Bright Phoebus had risen from over the lea,
I espied a fair maiden as homeward she wandered
From herding her flocks on the hills o f Glenshee.
I stood in amazement, says I, “Pretty fair maid.
If you will come down to St. Johnston with me,
There’s ne’er been a lady set foot in my castle.
There’s ne’er been a lady dressed grander than thee.
“A coach and six horses to go at your bidding,
And all they that speak shall say ma’am unto thee,
Fine servants to serve you and go at your bidding,
I’ll make you my bride, my sweet lass of Glenshee.”
“Oh, what do I care for your castles and coaches,
And what do I care for your gay conjuring?
I would rather be home in my cot, at my spinning
Or herding my flocks on the hills of Glenshee.”
“Away with such nonsense and get up beside me.
E’er summer comes on my sweet bride you will be
And then in my arms I will gently caress thee.”
‘Twas then she consented, I took her with me.
Seven years have rolled on since we were united,
There’s many a change, but there’s no change on me,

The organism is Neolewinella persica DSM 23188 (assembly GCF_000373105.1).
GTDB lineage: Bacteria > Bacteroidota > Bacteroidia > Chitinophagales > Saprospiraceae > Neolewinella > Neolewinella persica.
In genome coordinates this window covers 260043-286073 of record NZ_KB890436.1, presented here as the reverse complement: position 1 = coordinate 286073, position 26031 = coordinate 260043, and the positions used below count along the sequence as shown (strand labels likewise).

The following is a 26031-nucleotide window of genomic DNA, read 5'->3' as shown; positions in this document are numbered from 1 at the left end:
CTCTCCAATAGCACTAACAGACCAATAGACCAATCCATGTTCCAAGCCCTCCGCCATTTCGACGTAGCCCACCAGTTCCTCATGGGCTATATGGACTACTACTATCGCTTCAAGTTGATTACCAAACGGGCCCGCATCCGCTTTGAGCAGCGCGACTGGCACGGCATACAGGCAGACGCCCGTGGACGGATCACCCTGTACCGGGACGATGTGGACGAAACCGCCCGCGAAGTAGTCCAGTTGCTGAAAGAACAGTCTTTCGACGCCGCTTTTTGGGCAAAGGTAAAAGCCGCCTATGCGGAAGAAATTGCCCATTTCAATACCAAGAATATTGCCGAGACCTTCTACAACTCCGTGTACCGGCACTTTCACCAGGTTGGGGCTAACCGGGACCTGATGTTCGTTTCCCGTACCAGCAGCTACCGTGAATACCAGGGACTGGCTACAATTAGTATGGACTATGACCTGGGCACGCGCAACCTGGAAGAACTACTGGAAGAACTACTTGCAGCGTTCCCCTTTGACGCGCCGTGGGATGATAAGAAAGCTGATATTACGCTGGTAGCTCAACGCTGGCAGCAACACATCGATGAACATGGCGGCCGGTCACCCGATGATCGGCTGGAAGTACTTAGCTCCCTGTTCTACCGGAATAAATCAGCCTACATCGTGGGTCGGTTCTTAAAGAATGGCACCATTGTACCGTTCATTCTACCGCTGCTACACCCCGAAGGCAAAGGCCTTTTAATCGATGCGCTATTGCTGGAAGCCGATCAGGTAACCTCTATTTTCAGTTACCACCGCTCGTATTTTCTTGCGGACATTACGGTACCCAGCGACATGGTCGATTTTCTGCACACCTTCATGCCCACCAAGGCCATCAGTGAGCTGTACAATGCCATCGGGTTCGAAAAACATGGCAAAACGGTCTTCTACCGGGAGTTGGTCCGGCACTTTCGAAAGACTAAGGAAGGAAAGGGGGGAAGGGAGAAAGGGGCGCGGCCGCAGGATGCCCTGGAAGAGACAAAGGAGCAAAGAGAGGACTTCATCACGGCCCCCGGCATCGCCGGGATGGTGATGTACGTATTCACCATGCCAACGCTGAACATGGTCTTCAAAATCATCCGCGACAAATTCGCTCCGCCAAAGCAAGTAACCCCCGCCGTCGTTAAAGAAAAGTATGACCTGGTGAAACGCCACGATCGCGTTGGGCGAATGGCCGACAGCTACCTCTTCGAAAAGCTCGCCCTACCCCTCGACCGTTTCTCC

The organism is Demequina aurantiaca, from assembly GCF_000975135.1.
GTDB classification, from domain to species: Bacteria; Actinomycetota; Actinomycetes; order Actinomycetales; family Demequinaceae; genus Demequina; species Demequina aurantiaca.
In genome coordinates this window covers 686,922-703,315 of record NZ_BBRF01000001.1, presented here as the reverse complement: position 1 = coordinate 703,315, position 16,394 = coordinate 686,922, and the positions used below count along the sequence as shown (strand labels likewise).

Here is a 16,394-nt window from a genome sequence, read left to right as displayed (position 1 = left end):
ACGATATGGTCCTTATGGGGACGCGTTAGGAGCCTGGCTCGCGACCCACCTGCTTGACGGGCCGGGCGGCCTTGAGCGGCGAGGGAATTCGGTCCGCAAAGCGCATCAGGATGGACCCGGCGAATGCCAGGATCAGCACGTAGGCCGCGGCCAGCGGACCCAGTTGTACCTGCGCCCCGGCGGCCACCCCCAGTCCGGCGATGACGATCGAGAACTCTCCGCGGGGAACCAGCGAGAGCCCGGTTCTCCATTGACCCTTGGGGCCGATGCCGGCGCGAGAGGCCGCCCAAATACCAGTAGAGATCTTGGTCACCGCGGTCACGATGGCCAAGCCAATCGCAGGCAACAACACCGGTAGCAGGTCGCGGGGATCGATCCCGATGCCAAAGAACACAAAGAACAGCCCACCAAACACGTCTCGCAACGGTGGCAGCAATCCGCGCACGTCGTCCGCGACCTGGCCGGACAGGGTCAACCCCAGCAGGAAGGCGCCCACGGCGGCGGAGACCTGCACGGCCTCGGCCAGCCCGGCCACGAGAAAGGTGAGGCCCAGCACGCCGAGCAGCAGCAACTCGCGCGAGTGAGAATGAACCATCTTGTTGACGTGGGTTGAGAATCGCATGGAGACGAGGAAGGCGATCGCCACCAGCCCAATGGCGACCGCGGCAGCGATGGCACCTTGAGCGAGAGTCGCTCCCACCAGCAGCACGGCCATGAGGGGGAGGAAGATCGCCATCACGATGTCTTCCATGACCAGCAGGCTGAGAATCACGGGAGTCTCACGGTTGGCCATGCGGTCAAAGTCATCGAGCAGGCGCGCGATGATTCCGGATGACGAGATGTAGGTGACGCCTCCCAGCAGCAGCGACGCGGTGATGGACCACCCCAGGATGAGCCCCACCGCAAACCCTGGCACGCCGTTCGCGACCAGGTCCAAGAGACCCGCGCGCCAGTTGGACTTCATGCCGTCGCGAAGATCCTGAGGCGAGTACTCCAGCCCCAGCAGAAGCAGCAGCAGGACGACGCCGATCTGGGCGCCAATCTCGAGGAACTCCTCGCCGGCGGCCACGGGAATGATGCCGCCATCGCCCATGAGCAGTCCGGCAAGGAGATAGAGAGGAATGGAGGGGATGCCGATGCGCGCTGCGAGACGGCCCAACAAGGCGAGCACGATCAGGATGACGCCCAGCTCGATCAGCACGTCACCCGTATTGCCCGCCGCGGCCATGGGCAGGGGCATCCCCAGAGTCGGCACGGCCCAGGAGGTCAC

And my love she’s as fair as that morn on the mountain
When I plucked me a wild rose on the hills of Glenshee.
Gillian Frame sings The Lass o Glenshee
One fine summer’s day, when the heather was blooming
And the silent hills hummed wi’ the honey-lade bee
I met a fair maid as hameward was roaming
A herding her sheep on the hills o Glenshee.
I kissed and caressed her, and said, “My dear lassie
If you will but gang to St. Johnstone wi’ me
There’s nane o’ the fair shall set foot on the causeway
Wi’ clothing mair fine than the lass o’ Glenshee.
“A carriage o’ pleasure ye shall hae to ride in
And folks shall say madam when they speak to thee;
An’ servants ye’ll hae for to beck at your biddin’,
I’ll mak you my lady, sweet lass o’ Glenshee.”
“Oh mock nae me, sir, wi’ your carriage to ride in,
Nor think that your grandeur I value a flea.
I would think mysel’ blessed in a coatie o’ plaidin’
Wi’ an innocent herd on the hills o’ Glenshee.
“Oh leave me sweet lad, for I’m sure I would blunder
An’ set a’ the gentry a-laughin’ at me.
They are book-taught ill manners baith auld and young yonder,
A thing we ken nocht o’ up here in Glenshee.”
“Dinna think o’ such stories and get o’er beside me
Ere Phoebus gaes round my sweet bride you will be.
This night, in my arms I will dote on you kindly.”
She smiled, she consented I took her wi me.
Now years hae gane by since we buskit the gither
And seasons hae changed, but nae change iswi’ me.
She’s ever as fair as the fine summer weather
When the sun’s at its height on the hills o’ Glenshee.